The Civil War demonstrated how far human can go to prevent injustice, or the opposite, to keep man in chains. Like most wars, it wasn’t a spontaneous occurring, but had events, both major and minor, that contributed to its certainty. Once such event was the ruling for Dred Scott v. Sandford Freedom suit in 1857. The Minnesota Supreme Court bench reached a 7 to 2 decision against Dred Scott’s appeal to grant him the status of a free man. The case is often cited as a catalyst for the war that engulfed United States of America four years later.
In 1846, Scott first sued his then owner Dr. John Emerson. As Dr. Emerson served as a surgeon in the United States Army, Scott accompanied him to his postings. One of these was the Fort Armstrong in Illinois, a free state. Scott’s lawyers contented that since Illinois was a free state and because he resided there, he and his wife should have been emancipated. At this time, Dr. Emerson had deceased and Scott’s ownership had been transferred to his wife, Irene Emerson. But lawyers couldn’t furnish substantive evidence to prove this ownership. Hence the verdict was against Dred Scott.
In the following years, Scott mounted another suit in a Missouri trial court, for his freedom, and the jury voted in his favour. But Irene Emerson filed an appeal against the verdict in the Supreme Court of Missouri, which reversed the previous verdict. By this time, Emerson had transferred Scott’s ownership to her brother, John F.A. Sanford (mistakenly named Sandford in the case documentation).
The case was presided by Chief Justice Roger B. Taney. Taney’s image from before the verdict, owing to his defense statements for Rev. Jacob Gruber and his support for slavery-prohibiting resolutions in the Maryland Senate, is seen with a sense of perplexion, when contrasted with his later hardlined support for slavery. His statue was removed from outside the Maryland State House last year. He would also lock horns with the President Abraham Lincoln when he challenged the president’s suspension of the writ of Habeas Corpus.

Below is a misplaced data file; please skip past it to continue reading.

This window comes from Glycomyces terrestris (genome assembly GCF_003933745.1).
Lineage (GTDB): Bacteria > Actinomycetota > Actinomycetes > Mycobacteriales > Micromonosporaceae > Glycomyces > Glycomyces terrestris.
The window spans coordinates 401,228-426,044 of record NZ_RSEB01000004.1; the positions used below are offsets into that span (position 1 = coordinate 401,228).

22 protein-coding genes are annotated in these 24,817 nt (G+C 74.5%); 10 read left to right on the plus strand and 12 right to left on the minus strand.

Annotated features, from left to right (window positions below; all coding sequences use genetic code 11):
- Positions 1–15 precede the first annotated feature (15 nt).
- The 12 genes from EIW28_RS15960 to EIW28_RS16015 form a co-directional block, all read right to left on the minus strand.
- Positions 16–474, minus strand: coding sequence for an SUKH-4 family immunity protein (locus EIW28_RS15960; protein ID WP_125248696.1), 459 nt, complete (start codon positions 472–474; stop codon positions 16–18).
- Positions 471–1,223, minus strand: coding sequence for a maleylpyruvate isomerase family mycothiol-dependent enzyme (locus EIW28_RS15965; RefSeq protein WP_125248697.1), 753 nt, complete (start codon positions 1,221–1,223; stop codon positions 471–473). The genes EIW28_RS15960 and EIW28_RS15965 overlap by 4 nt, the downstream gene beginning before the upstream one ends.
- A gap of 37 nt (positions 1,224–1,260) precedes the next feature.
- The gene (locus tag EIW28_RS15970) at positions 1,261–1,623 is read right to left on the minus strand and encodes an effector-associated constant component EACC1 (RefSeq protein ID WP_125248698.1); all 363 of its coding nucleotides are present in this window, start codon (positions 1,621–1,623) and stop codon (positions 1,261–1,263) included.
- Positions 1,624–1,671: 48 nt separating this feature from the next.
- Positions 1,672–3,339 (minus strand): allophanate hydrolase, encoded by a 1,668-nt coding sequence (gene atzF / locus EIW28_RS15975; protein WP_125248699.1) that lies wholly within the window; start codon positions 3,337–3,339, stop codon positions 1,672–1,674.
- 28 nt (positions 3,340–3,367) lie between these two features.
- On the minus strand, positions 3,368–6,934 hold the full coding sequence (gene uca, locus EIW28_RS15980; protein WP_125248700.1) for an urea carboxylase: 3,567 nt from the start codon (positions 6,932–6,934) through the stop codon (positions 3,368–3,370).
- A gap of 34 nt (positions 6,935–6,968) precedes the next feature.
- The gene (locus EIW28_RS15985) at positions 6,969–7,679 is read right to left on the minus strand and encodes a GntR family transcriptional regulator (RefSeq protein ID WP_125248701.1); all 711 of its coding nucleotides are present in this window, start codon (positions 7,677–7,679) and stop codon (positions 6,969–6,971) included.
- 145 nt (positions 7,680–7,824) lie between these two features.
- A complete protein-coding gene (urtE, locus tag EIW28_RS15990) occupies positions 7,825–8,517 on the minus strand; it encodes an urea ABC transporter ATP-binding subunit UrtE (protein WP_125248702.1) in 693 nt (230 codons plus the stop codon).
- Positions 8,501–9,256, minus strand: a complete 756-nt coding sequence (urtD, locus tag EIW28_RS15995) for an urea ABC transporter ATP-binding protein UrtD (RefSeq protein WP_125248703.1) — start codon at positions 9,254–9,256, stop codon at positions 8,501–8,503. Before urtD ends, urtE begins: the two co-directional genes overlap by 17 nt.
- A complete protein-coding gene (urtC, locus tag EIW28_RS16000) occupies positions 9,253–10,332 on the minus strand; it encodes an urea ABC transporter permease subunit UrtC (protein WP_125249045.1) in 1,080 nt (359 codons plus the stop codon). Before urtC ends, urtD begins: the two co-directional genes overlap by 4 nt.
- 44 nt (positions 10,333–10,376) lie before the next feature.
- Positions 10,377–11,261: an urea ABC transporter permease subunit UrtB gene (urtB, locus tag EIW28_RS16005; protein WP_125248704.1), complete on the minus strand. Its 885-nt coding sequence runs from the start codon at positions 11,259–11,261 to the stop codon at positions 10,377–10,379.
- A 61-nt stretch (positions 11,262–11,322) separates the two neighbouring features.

In his statement, Judge Taney questioned whether a person of African origin, whose ancestors were brought to the US as slaves, be given the same rights as the citizens of the nation. Providing an answer to this, he stated, on behalf of the bench, “we think [people of African Ancestry] are not included… under the word “citizens” in the Constitution.”
He added, referring to the opinion of the time constitution was implemented, “…they were at that time considered as a subordinate and inferior class of beings, who had been subjugated by the dominant race…”. The judgement was derived from his interpretation of the constitution that if Scott wasn’t a citizen, he “was not entitled to sue in its (United States’) courts.”
As expected, the judgment cause political furore in the north of the Mason–Dixon line, particularly because it called the Missouri Compromise unconstitutional. The judgement, coming from the highest court of the country was a major setback for the abolitionists, serving to instill doubt in the state of slavery in the Northern states. On the other hand it emboldened the leaders of the slave-holding states, assisting them in so that their claims could be founded in the law of the highest order. The result of this widening gap was the Panic of 1857, ultimately culminating in the Civil War.
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